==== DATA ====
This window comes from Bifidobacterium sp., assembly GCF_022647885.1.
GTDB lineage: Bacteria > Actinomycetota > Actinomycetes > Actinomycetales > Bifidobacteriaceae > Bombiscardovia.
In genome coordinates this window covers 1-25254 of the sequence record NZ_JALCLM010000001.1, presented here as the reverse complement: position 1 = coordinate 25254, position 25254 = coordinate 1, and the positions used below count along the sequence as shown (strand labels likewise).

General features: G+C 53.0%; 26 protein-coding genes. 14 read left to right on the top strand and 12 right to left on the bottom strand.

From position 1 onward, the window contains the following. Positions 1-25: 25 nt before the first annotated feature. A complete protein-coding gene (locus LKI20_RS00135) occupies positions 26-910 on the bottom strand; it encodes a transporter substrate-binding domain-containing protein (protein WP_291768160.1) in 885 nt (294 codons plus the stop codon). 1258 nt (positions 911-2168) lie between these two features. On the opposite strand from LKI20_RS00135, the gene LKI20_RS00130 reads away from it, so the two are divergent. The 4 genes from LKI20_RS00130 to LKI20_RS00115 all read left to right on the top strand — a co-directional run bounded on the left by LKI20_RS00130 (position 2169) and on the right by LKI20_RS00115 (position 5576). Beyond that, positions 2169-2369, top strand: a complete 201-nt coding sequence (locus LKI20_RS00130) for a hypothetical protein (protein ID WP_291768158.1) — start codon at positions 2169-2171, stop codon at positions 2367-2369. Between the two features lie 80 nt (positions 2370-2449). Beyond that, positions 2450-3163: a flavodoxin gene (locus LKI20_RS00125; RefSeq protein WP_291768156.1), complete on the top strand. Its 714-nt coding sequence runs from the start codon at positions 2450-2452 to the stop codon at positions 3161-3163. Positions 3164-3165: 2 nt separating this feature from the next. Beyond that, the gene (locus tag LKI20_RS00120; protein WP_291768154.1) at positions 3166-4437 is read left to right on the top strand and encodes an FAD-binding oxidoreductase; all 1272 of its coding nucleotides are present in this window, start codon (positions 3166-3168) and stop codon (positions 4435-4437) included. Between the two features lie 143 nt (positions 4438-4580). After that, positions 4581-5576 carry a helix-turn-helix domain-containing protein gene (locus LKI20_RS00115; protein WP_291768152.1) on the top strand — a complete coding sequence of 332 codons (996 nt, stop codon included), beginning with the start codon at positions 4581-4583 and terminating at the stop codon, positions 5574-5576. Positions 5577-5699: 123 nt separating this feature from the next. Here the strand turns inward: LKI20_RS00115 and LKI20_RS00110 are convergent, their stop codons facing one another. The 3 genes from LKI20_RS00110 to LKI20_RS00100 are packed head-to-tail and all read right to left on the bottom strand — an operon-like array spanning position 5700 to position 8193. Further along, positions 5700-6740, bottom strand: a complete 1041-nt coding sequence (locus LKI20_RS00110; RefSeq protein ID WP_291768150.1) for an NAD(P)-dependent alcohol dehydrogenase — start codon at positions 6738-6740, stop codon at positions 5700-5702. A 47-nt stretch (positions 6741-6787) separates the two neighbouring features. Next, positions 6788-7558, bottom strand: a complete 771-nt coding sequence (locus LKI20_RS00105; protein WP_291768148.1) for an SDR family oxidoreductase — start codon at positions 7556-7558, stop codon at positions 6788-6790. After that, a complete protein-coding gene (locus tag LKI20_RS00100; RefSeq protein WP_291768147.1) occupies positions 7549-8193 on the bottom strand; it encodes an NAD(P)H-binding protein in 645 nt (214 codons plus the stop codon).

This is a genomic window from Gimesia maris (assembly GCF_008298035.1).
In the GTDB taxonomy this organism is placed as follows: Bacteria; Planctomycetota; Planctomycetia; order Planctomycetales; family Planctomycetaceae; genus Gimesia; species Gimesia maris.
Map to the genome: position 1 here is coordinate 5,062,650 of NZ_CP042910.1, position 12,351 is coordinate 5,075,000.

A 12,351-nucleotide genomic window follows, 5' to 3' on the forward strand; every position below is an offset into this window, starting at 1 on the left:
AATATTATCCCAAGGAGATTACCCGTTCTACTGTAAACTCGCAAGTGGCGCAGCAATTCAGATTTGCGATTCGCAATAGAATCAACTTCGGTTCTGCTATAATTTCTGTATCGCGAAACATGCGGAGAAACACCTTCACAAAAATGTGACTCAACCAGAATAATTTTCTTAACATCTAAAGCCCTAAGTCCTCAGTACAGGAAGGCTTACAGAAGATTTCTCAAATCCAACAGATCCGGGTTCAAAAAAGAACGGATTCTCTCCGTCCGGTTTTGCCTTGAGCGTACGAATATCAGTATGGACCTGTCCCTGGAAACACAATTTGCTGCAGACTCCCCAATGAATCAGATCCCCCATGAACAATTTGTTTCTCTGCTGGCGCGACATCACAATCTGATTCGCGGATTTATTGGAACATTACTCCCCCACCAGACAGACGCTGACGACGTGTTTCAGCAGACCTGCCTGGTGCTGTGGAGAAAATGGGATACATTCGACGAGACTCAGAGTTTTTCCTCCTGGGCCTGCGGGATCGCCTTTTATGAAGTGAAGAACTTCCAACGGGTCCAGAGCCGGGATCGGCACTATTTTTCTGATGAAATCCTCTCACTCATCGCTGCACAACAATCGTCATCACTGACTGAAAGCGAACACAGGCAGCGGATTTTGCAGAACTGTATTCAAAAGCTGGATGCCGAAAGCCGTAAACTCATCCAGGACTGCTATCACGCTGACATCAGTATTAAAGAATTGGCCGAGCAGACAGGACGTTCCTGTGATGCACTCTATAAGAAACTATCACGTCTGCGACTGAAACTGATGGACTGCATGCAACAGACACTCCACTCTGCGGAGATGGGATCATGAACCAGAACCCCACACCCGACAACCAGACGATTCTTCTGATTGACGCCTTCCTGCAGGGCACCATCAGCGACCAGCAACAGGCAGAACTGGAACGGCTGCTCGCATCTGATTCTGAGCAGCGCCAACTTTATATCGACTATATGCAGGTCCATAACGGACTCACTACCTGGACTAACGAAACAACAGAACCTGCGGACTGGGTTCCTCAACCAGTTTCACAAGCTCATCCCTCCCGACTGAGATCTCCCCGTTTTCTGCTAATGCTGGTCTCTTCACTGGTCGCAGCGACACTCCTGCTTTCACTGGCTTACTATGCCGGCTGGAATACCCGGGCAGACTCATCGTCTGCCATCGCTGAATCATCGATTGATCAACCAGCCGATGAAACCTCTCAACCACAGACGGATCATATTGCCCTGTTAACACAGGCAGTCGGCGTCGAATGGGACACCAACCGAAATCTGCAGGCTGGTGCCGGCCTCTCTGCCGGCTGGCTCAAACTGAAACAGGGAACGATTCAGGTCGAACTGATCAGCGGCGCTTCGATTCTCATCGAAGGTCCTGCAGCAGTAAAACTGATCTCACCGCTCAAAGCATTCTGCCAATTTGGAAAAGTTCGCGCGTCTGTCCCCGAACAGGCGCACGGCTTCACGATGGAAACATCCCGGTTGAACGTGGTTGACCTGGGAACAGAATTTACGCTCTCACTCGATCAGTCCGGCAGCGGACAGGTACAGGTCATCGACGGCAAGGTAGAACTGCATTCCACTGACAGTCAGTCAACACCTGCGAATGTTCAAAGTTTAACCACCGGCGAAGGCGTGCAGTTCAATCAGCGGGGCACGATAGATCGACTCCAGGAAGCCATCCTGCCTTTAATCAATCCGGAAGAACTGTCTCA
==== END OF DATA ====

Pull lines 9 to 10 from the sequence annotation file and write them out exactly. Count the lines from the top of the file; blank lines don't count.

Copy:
A 12,351-nucleotide genomic window follows, 5' to 3' on the forward strand; every position below is an offset into this window, starting at 1 on the left:
AATATTATCCCAAGGAGATTACCCGTTCTACTGTAAACTCGCAAGTGGCGCAGCAATTCAGATTTGCGATTCGCAATAGAATCAACTTCGGTTCTGCTATAATTTCTGTATCGCGAAACATGCGGAGAAACACCTTCACAAAAATGTGACTCAACCAGAATAATTTTCTTAACATCTAAAGCCCTAAGTCCTCAGTACAGGAAGGCTTACAGAAGATTTCTCAAATCCAACAGATCCGGGTTCAAAAAAGAACGGATTCTCTCCGTCCGGTTTTGCCTTGAGCGTACGAATATCAGTATGGACCTGTCCCTGGAAACACAATTTGCTGCAGACTCCCCAATGAATCAGATCCCCCATGAACAATTTGTTTCTCTGCTGGCGCGACATCACAATCTGATTCGCGGATTTATTGGAACATTACTCCCCCACCAGACAGACGCTGACGACGTGTTTCAGCAGACCTGCCTGGTGCTGTGGAGAAAATGGGATACATTCGACGAGACTCAGAGTTTTTCCTCCTGGGCCTGCGGGATCGCCTTTTATGAAGTGAAGAACTTCCAACGGGTCCAGAGCCGGGATCGGCACTATTTTTCTGATGAAATCCTCTCACTCATCGCTGCACAACAATCGTCATCACTGACTGAAAGCGAACACAGGCAGCGGATTTTGCAGAACTGTATTCAAAAGCTGGATGCCGAAAGCCGTAAACTCATCCAGGACTGCTATCACGCTGACATCAGTATTAAAGAATTGGCCGAGCAGACAGGACGTTCCTGTGATGCACTCTATAAGAAACTATCACGTCTGCGACTGAAACTGATGGACTGCATGCAACAGACACTCCACTCTGCGGAGATGGGATCATGAACCAGAACCCCACACCCGACAACCAGACGATTCTTCTGATTGACGCCTTCCTGCAGGGCACCATCAGCGACCAGCAACAGGCAGAACTGGAACGGCTGCTCGCATCTGATTCTGAGCAGCGCCAACTTTATATCGACTATATGCAGGTCCATAACGGACTCACTACCTGGACTAACGAAACAACAGAACCTGCGGACTGGGTTCCTCAACCAGTTTCACAAGCTCATCCCTCCCGACTGAGATCTCCCCGTTTTCTGCTAATGCTGGTCTCTTCACTGGTCGCAGCGACACTCCTGCTTTCACTGGCTTACTATGCCGGCTGGAATACCCGGGCAGACTCATCGTCTGCCATCGCTGAATCATCGATTGATCAACCAGCCGATGAAACCTCTCAACCACAGACGGATCATATTGCCCTGTTAACACAGGCAGTCGGCGTCGAATGGGACACCAACCGAAATCTGCAGGCTGGTGCCGGCCTCTCTGCCGGCTGGCTCAAACTGAAACAGGGAACGATTCAGGTCGAACTGATCAGCGGCGCTTCGATTCTCATCGAAGGTCCTGCAGCAGTAAAACTGATCTCACCGCTCAAAGCATTCTGCCAATTTGGAAAAGTTCGCGCGTCTGTCCCCGAACAGGCGCACGGCTTCACGATGGAAACATCCCGGTTGAACGTGGTTGACCTGGGAACAGAATTTACGCTCTCACTCGATCAGTCCGGCAGCGGACAGGTACAGGTCATCGACGGCAAGGTAGAACTGCATTCCACTGACAGTCAGTCAACACCTGCGAATGTTCAAAGTTTAACCACCGGCGAAGGCGTGCAGTTCAATCAGCGGGGCACGATAGATCGACTCCAGGAAGCCATCCTGCCTTTAATCAATCCGGAAGAACTGTCTCA